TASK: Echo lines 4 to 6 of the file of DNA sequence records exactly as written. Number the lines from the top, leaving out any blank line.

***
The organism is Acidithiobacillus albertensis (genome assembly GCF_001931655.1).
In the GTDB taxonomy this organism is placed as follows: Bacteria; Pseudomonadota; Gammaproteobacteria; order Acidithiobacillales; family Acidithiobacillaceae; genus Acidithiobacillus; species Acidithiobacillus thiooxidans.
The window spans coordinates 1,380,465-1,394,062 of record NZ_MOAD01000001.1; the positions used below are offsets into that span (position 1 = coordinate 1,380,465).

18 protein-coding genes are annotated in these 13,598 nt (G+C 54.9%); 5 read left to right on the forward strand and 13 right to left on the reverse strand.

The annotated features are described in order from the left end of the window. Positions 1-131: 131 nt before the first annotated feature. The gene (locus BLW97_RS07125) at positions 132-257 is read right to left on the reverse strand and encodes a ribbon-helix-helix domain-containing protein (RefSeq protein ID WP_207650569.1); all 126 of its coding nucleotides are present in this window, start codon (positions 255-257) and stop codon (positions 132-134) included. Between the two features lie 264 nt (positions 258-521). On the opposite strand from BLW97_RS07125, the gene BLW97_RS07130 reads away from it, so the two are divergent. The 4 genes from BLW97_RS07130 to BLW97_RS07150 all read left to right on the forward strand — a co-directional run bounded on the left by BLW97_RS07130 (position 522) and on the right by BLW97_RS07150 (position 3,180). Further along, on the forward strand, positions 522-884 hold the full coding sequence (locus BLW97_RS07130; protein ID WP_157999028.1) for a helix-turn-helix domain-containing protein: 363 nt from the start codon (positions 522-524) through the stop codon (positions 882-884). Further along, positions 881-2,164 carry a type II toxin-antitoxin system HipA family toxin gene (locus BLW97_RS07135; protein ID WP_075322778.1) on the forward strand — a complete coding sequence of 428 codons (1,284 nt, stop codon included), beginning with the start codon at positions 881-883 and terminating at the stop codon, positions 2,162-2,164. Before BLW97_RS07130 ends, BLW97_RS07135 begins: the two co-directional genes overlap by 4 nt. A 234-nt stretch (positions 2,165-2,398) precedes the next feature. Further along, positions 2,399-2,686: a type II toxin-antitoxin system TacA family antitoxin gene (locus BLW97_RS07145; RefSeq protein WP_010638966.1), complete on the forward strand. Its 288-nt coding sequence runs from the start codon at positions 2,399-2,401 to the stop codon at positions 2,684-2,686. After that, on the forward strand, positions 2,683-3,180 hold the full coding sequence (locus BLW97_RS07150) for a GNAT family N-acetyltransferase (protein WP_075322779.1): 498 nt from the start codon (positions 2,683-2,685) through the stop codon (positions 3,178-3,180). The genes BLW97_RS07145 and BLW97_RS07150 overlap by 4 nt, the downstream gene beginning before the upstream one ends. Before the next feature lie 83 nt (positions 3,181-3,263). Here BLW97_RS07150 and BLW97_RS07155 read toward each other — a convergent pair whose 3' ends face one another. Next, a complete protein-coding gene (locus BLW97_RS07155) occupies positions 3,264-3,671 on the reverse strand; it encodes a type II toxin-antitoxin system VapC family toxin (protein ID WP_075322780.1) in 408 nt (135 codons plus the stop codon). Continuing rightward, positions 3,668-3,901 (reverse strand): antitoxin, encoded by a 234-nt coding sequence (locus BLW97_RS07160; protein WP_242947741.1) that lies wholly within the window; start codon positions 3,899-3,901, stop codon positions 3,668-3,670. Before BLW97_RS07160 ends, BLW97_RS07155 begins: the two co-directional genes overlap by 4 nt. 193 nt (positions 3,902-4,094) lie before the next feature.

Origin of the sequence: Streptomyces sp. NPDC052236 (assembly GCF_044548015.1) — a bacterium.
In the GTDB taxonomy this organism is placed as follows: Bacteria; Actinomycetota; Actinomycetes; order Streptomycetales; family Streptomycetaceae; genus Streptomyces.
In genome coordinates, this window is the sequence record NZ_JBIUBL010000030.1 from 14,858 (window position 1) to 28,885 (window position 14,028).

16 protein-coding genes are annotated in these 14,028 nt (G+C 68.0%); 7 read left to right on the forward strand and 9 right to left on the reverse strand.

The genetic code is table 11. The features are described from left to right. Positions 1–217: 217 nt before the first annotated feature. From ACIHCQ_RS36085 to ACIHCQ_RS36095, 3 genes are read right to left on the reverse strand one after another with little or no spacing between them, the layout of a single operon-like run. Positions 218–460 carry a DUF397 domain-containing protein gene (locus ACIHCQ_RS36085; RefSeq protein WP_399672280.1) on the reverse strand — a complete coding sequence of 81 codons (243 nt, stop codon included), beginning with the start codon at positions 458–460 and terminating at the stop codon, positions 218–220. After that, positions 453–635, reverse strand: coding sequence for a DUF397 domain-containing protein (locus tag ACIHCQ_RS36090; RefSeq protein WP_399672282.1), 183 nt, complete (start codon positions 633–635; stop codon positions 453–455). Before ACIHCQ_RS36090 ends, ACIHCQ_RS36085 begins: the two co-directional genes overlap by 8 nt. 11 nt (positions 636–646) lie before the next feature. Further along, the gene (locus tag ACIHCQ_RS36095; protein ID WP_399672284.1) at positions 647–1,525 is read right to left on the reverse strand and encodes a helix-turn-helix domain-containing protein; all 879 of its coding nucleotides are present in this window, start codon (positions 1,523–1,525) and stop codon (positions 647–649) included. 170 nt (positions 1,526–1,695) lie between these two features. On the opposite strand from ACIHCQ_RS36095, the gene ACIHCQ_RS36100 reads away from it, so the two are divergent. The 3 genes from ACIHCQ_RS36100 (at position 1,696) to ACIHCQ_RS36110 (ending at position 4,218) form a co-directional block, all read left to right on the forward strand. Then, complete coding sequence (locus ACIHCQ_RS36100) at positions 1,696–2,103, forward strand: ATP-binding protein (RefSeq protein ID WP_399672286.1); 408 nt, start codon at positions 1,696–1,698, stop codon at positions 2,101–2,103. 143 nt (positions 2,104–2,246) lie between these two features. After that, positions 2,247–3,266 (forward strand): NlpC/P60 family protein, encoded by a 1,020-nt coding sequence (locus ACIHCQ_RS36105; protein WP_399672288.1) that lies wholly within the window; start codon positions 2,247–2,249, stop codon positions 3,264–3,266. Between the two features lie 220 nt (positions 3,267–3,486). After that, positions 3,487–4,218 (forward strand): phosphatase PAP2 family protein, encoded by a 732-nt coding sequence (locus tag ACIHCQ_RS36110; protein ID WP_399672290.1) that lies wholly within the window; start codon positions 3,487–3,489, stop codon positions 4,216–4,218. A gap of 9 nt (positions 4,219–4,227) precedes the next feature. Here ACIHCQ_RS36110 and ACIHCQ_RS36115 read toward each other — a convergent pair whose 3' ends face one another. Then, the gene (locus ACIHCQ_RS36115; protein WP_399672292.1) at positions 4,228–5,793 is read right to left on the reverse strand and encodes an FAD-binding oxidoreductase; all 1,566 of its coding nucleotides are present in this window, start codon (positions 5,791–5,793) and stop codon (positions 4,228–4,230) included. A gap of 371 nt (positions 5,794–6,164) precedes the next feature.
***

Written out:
18 protein-coding genes are annotated in these 13,598 nt (G+C 54.9%); 5 read left to right on the forward strand and 13 right to left on the reverse strand.

The annotated features are described in order from the left end of the window. Positions 1-131: 131 nt before the first annotated feature. The gene (locus BLW97_RS07125) at positions 132-257 is read right to left on the reverse strand and encodes a ribbon-helix-helix domain-containing protein (RefSeq protein ID WP_207650569.1); all 126 of its coding nucleotides are present in this window, start codon (positions 255-257) and stop codon (positions 132-134) included. Between the two features lie 264 nt (positions 258-521). On the opposite strand from BLW97_RS07125, the gene BLW97_RS07130 reads away from it, so the two are divergent. The 4 genes from BLW97_RS07130 to BLW97_RS07150 all read left to right on the forward strand — a co-directional run bounded on the left by BLW97_RS07130 (position 522) and on the right by BLW97_RS07150 (position 3,180). Further along, on the forward strand, positions 522-884 hold the full coding sequence (locus BLW97_RS07130; protein ID WP_157999028.1) for a helix-turn-helix domain-containing protein: 363 nt from the start codon (positions 522-524) through the stop codon (positions 882-884). Further along, positions 881-2,164 carry a type II toxin-antitoxin system HipA family toxin gene (locus BLW97_RS07135; protein ID WP_075322778.1) on the forward strand — a complete coding sequence of 428 codons (1,284 nt, stop codon included), beginning with the start codon at positions 881-883 and terminating at the stop codon, positions 2,162-2,164. Before BLW97_RS07130 ends, BLW97_RS07135 begins: the two co-directional genes overlap by 4 nt. A 234-nt stretch (positions 2,165-2,398) precedes the next feature. Further along, positions 2,399-2,686: a type II toxin-antitoxin system TacA family antitoxin gene (locus BLW97_RS07145; RefSeq protein WP_010638966.1), complete on the forward strand. Its 288-nt coding sequence runs from the start codon at positions 2,399-2,401 to the stop codon at positions 2,684-2,686. After that, on the forward strand, positions 2,683-3,180 hold the full coding sequence (locus BLW97_RS07150) for a GNAT family N-acetyltransferase (protein WP_075322779.1): 498 nt from the start codon (positions 2,683-2,685) through the stop codon (positions 3,178-3,180). The genes BLW97_RS07145 and BLW97_RS07150 overlap by 4 nt, the downstream gene beginning before the upstream one ends. Before the next feature lie 83 nt (positions 3,181-3,263). Here BLW97_RS07150 and BLW97_RS07155 read toward each other — a convergent pair whose 3' ends face one another. Next, a complete protein-coding gene (locus BLW97_RS07155) occupies positions 3,264-3,671 on the reverse strand; it encodes a type II toxin-antitoxin system VapC family toxin (protein ID WP_075322780.1) in 408 nt (135 codons plus the stop codon). Continuing rightward, positions 3,668-3,901 (reverse strand): antitoxin, encoded by a 234-nt coding sequence (locus BLW97_RS07160; protein WP_242947741.1) that lies wholly within the window; start codon positions 3,899-3,901, stop codon positions 3,668-3,670. Before BLW97_RS07160 ends, BLW97_RS07155 begins: the two co-directional genes overlap by 4 nt. 193 nt (positions 3,902-4,094) lie before the next feature.

Origin of the sequence: Streptomyces sp. NPDC052236 (assembly GCF_044548015.1) — a bacterium.